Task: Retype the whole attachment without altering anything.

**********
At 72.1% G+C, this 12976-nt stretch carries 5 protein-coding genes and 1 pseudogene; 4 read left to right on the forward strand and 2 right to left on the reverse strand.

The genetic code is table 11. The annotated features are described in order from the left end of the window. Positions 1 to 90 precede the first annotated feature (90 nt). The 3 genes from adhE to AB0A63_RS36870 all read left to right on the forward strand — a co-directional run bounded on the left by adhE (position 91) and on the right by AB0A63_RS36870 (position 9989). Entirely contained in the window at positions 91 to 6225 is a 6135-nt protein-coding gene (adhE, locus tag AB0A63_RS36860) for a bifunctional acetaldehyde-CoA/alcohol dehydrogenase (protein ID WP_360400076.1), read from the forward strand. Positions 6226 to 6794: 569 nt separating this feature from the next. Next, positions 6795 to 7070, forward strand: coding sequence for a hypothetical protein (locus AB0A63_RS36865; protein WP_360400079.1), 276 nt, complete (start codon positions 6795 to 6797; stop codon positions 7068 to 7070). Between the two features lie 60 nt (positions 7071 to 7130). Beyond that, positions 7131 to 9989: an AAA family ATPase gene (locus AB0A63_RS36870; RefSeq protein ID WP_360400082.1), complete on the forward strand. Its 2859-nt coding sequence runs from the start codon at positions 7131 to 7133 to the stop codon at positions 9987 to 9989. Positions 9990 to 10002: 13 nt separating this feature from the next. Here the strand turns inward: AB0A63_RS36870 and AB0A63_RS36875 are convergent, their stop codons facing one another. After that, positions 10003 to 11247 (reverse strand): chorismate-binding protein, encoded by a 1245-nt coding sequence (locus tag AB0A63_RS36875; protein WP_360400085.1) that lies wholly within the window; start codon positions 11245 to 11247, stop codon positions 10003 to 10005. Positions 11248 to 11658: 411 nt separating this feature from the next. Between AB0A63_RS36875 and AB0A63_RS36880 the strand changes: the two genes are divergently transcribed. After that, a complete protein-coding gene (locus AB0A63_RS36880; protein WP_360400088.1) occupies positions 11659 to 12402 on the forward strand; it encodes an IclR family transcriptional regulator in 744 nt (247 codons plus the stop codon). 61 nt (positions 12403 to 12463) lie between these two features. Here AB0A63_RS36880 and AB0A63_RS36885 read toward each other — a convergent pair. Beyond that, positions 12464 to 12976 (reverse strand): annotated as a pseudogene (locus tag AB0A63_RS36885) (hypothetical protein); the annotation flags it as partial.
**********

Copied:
At 72.1% G+C, this 12976-nt stretch carries 5 protein-coding genes and 1 pseudogene; 4 read left to right on the forward strand and 2 right to left on the reverse strand.

The genetic code is table 11. The annotated features are described in order from the left end of the window. Positions 1 to 90 precede the first annotated feature (90 nt). The 3 genes from adhE to AB0A63_RS36870 all read left to right on the forward strand — a co-directional run bounded on the left by adhE (position 91) and on the right by AB0A63_RS36870 (position 9989). Entirely contained in the window at positions 91 to 6225 is a 6135-nt protein-coding gene (adhE, locus tag AB0A63_RS36860) for a bifunctional acetaldehyde-CoA/alcohol dehydrogenase (protein ID WP_360400076.1), read from the forward strand. Positions 6226 to 6794: 569 nt separating this feature from the next. Next, positions 6795 to 7070, forward strand: coding sequence for a hypothetical protein (locus AB0A63_RS36865; protein WP_360400079.1), 276 nt, complete (start codon positions 6795 to 6797; stop codon positions 7068 to 7070). Between the two features lie 60 nt (positions 7071 to 7130). Beyond that, positions 7131 to 9989: an AAA family ATPase gene (locus AB0A63_RS36870; RefSeq protein ID WP_360400082.1), complete on the forward strand. Its 2859-nt coding sequence runs from the start codon at positions 7131 to 7133 to the stop codon at positions 9987 to 9989. Positions 9990 to 10002: 13 nt separating this feature from the next. Here the strand turns inward: AB0A63_RS36870 and AB0A63_RS36875 are convergent, their stop codons facing one another. After that, positions 10003 to 11247 (reverse strand): chorismate-binding protein, encoded by a 1245-nt coding sequence (locus tag AB0A63_RS36875; protein WP_360400085.1) that lies wholly within the window; start codon positions 11245 to 11247, stop codon positions 10003 to 10005. Positions 11248 to 11658: 411 nt separating this feature from the next. Between AB0A63_RS36875 and AB0A63_RS36880 the strand changes: the two genes are divergently transcribed. After that, a complete protein-coding gene (locus AB0A63_RS36880; protein WP_360400088.1) occupies positions 11659 to 12402 on the forward strand; it encodes an IclR family transcriptional regulator in 744 nt (247 codons plus the stop codon). 61 nt (positions 12403 to 12463) lie between these two features. Here AB0A63_RS36880 and AB0A63_RS36885 read toward each other — a convergent pair. Beyond that, positions 12464 to 12976 (reverse strand): annotated as a pseudogene (locus tag AB0A63_RS36885) (hypothetical protein); the annotation flags it as partial.